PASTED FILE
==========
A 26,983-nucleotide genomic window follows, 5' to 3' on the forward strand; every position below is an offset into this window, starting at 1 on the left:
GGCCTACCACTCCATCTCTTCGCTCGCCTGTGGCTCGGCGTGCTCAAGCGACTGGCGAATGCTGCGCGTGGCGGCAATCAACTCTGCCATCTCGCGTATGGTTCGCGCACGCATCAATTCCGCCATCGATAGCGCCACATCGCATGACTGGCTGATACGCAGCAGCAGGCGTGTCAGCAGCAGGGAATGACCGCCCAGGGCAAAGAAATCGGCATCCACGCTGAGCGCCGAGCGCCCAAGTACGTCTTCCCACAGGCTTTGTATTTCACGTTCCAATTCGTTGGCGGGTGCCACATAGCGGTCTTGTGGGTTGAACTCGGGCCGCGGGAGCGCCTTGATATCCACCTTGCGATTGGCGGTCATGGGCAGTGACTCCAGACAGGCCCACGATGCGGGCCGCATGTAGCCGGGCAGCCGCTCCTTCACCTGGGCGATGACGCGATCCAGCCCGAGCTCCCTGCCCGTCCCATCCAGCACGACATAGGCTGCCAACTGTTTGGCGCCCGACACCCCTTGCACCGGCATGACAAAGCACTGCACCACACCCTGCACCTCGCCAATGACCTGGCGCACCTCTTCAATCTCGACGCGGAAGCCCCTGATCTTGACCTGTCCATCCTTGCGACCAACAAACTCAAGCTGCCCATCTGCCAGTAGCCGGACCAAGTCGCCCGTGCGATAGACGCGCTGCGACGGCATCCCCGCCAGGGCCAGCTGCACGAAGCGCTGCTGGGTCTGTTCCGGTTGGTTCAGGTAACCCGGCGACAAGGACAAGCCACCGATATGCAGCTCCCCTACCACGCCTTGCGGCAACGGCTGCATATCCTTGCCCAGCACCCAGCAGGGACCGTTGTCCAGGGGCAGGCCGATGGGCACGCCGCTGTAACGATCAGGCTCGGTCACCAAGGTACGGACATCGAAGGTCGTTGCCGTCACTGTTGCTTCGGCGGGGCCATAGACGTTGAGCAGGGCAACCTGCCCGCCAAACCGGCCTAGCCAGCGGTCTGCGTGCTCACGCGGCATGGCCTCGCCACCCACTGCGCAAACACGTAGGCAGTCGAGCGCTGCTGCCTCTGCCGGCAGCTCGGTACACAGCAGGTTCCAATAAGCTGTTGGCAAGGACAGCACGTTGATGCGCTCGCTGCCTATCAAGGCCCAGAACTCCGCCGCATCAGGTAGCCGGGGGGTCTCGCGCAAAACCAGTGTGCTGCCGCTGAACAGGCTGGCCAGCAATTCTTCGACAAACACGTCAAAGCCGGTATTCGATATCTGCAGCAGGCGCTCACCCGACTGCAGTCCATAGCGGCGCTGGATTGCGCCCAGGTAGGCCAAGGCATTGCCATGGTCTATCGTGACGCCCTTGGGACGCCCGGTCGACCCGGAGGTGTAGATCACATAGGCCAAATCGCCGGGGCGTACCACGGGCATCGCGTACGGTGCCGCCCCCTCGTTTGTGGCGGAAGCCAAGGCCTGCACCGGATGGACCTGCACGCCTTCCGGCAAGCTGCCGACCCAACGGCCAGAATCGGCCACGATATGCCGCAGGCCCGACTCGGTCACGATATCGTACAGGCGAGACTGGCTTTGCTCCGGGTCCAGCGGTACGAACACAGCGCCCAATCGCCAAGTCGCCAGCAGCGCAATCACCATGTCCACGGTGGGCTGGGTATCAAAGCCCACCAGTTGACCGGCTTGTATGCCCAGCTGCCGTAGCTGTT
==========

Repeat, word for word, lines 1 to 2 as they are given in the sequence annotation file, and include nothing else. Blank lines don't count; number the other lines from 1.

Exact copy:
A 26,983-nucleotide genomic window follows, 5' to 3' on the forward strand; every position below is an offset into this window, starting at 1 on the left:
GGCCTACCACTCCATCTCTTCGCTCGCCTGTGGCTCGGCGTGCTCAAGCGACTGGCGAATGCTGCGCGTGGCGGCAATCAACTCTGCCATCTCGCGTATGGTTCGCGCACGCATCAATTCCGCCATCGATAGCGCCACATCGCATGACTGGCTGATACGCAGCAGCAGGCGTGTCAGCAGCAGGGAATGACCGCCCAGGGCAAAGAAATCGGCATCCACGCTGAGCGCCGAGCGCCCAAGTACGTCTTCCCACAGGCTTTGTATTTCACGTTCCAATTCGTTGGCGGGTGCCACATAGCGGTCTTGTGGGTTGAACTCGGGCCGCGGGAGCGCCTTGATATCCACCTTGCGATTGGCGGTCATGGGCAGTGACTCCAGACAGGCCCACGATGCGGGCCGCATGTAGCCGGGCAGCCGCTCCTTCACCTGGGCGATGACGCGATCCAGCCCGAGCTCCCTGCCCGTCCCATCCAGCACGACATAGGCTGCCAACTGTTTGGCGCCCGACACCCCTTGCACCGGCATGACAAAGCACTGCACCACACCCTGCACCTCGCCAATGACCTGGCGCACCTCTTCAATCTCGACGCGGAAGCCCCTGATCTTGACCTGTCCATCCTTGCGACCAACAAACTCAAGCTGCCCATCTGCCAGTAGCCGGACCAAGTCGCCCGTGCGATAGACGCGCTGCGACGGCATCCCCGCCAGGGCCAGCTGCACGAAGCGCTGCTGGGTCTGTTCCGGTTGGTTCAGGTAACCCGGCGACAAGGACAAGCCACCGATATGCAGCTCCCCTACCACGCCTTGCGGCAACGGCTGCATATCCTTGCCCAGCACCCAGCAGGGACCGTTGTCCAGGGGCAGGCCGATGGGCACGCCGCTGTAACGATCAGGCTCGGTCACCAAGGTACGGACATCGAAGGTCGTTGCCGTCACTGTTGCTTCGGCGGGGCCATAGACGTTGAGCAGGGCAACCTGCCCGCCAAACCGGCCTAGCCAGCGGTCTGCGTGCTCACGCGGCATGGCCTCGCCACCCACTGCGCAAACACGTAGGCAGTCGAGCGCTGCTGCCTCTGCCGGCAGCTCGGTACACAGCAGGTTCCAATAAGCTGTTGGCAAGGACAGCACGTTGATGCGCTCGCTGCCTATCAAGGCCCAGAACTCCGCCGCATCAGGTAGCCGGGGGGTCTCGCGCAAAACCAGTGTGCTGCCGCTGAACAGGCTGGCCAGCAATTCTTCGACAAACACGTCAAAGCCGGTATTCGATATCTGCAGCAGGCGCTCACCCGACTGCAGTCCATAGCGGCGCTGGATTGCGCCCAGGTAGGCCAAGGCATTGCCATGGTCTATCGTGACGCCCTTGGGACGCCCGGTCGACCCGGAGGTGTAGATCACATAGGCCAAATCGCCGGGGCGTACCACGGGCATCGCGTACGGTGCCGCCCCCTCGTTTGTGGCGGAAGCCAAGGCCTGCACCGGATGGACCTGCACGCCTTCCGGCAAGCTGCCGACCCAACGGCCAGAATCGGCCACGATATGCCGCAGGCCCGACTCGGTCACGATATCGTACAGGCGAGACTGGCTTTGCTCCGGGTCCAGCGGTACGAACACAGCGCCCAATCGCCAAGTCGCCAGCAGCGCAATCACCATGTCCACGGTGGGCTGGGTATCAAAGCCCACCAGTTGACCGGCTTGTATGCCCAGCTGCCGTAGCTGTT